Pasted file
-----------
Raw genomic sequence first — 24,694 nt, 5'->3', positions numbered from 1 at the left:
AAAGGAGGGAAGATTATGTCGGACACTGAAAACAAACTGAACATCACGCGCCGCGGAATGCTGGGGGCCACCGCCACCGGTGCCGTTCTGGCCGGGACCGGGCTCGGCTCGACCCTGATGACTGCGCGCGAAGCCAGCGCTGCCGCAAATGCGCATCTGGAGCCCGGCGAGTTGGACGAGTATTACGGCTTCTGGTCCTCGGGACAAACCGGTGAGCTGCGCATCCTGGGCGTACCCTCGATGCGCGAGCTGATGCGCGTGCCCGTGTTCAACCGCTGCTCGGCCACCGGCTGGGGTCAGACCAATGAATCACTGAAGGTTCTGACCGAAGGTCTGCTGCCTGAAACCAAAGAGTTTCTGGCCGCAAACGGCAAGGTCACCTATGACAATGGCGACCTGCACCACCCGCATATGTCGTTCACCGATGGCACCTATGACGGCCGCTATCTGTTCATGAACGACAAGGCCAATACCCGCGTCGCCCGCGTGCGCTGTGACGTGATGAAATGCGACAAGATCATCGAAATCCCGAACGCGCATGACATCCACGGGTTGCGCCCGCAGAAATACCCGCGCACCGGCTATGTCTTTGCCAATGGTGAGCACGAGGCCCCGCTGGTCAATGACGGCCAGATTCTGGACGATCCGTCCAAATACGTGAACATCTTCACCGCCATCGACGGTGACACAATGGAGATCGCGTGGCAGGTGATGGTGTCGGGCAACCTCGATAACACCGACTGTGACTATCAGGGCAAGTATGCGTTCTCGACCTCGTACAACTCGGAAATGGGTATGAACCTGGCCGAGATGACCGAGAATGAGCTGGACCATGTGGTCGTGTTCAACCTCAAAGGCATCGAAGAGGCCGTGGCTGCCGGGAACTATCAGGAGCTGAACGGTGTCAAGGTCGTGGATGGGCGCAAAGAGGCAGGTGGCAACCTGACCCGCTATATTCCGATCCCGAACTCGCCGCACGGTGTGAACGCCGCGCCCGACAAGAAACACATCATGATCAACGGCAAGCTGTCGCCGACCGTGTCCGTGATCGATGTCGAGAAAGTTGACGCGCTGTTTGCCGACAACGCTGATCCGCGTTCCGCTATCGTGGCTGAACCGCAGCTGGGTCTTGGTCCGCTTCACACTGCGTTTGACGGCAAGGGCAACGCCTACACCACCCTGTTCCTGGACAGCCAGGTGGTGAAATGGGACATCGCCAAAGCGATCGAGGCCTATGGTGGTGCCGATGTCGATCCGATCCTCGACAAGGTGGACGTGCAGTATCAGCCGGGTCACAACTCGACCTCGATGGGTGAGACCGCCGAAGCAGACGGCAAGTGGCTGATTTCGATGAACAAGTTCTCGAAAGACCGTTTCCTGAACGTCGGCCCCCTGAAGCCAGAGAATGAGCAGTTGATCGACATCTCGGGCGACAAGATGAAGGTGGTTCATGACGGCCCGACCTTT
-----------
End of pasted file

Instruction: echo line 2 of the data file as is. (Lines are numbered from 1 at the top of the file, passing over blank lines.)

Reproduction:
AAAGGAGGGAAGATTATGTCGGACACTGAAAACAAACTGAACATCACGCGCCGCGGAATGCTGGGGGCCACCGCCACCGGTGCCGTTCTGGCCGGGACCGGGCTCGGCTCGACCCTGATGACTGCGCGCGAAGCCAGCGCTGCCGCAAATGCGCATCTGGAGCCCGGCGAGTTGGACGAGTATTACGGCTTCTGGTCCTCGGGACAAACCGGTGAGCTGCGCATCCTGGGCGTACCCTCGATGCGCGAGCTGATGCGCGTGCCCGTGTTCAACCGCTGCTCGGCCACCGGCTGGGGTCAGACCAATGAATCACTGAAGGTTCTGACCGAAGGTCTGCTGCCTGAAACCAAAGAGTTTCTGGCCGCAAACGGCAAGGTCACCTATGACAATGGCGACCTGCACCACCCGCATATGTCGTTCACCGATGGCACCTATGACGGCCGCTATCTGTTCATGAACGACAAGGCCAATACCCGCGTCGCCCGCGTGCGCTGTGACGTGATGAAATGCGACAAGATCATCGAAATCCCGAACGCGCATGACATCCACGGGTTGCGCCCGCAGAAATACCCGCGCACCGGCTATGTCTTTGCCAATGGTGAGCACGAGGCCCCGCTGGTCAATGACGGCCAGATTCTGGACGATCCGTCCAAATACGTGAACATCTTCACCGCCATCGACGGTGACACAATGGAGATCGCGTGGCAGGTGATGGTGTCGGGCAACCTCGATAACACCGACTGTGACTATCAGGGCAAGTATGCGTTCTCGACCTCGTACAACTCGGAAATGGGTATGAACCTGGCCGAGATGACCGAGAATGAGCTGGACCATGTGGTCGTGTTCAACCTCAAAGGCATCGAAGAGGCCGTGGCTGCCGGGAACTATCAGGAGCTGAACGGTGTCAAGGTCGTGGATGGGCGCAAAGAGGCAGGTGGCAACCTGACCCGCTATATTCCGATCCCGAACTCGCCGCACGGTGTGAACGCCGCGCCCGACAAGAAACACATCATGATCAACGGCAAGCTGTCGCCGACCGTGTCCGTGATCGATGTCGAGAAAGTTGACGCGCTGTTTGCCGACAACGCTGATCCGCGTTCCGCTATCGTGGCTGAACCGCAGCTGGGTCTTGGTCCGCTTCACACTGCGTTTGACGGCAAGGGCAACGCCTACACCACCCTGTTCCTGGACAGCCAGGTGGTGAAATGGGACATCGCCAAAGCGATCGAGGCCTATGGTGGTGCCGATGTCGATCCGATCCTCGACAAGGTGGACGTGCAGTATCAGCCGGGTCACAACTCGACCTCGATGGGTGAGACCGCCGAAGCAGACGGCAAGTGGCTGATTTCGATGAACAAGTTCTCGAAAGACCGTTTCCTGAACGTCGGCCCCCTGAAGCCAGAGAATGAGCAGTTGATCGACATCTCGGGCGACAAGATGAAGGTGGTTCATGACGGCCCGACCTTT